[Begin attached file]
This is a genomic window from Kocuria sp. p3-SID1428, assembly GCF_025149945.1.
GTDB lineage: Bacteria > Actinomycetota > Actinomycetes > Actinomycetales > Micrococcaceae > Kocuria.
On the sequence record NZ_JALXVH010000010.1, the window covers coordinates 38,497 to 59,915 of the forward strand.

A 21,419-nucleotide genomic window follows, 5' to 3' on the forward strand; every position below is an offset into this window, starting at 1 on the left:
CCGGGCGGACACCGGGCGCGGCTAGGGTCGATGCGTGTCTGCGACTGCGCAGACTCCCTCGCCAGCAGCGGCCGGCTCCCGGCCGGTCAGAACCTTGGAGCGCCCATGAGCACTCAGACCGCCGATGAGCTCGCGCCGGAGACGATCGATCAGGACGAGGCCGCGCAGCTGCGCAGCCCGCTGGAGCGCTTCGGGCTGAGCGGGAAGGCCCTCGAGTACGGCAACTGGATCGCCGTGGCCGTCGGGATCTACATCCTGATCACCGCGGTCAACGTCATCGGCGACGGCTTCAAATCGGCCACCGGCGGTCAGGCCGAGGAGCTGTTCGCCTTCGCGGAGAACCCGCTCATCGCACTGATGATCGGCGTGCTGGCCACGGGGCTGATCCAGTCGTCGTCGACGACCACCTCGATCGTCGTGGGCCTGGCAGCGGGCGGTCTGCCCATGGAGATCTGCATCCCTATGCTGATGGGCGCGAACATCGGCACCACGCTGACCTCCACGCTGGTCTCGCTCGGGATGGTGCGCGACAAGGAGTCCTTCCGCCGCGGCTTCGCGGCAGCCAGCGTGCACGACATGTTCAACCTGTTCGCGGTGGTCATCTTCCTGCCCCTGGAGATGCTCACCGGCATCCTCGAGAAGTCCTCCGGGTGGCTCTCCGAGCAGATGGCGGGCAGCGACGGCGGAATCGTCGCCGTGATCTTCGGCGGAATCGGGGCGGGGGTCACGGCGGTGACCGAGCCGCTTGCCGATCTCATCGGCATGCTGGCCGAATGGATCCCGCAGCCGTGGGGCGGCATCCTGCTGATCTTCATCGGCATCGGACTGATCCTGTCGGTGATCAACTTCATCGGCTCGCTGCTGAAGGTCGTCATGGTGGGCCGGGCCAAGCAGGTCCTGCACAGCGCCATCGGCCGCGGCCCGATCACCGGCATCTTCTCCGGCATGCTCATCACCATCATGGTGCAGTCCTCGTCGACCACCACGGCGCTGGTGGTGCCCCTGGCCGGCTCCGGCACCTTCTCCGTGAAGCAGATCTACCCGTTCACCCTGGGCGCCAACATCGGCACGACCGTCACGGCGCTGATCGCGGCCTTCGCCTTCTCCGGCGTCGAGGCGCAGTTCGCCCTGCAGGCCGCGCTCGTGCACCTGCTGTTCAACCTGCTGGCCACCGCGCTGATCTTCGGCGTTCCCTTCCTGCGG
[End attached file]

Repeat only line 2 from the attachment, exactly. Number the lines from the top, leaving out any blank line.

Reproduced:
GTDB lineage: Bacteria > Actinomycetota > Actinomycetes > Actinomycetales > Micrococcaceae > Kocuria.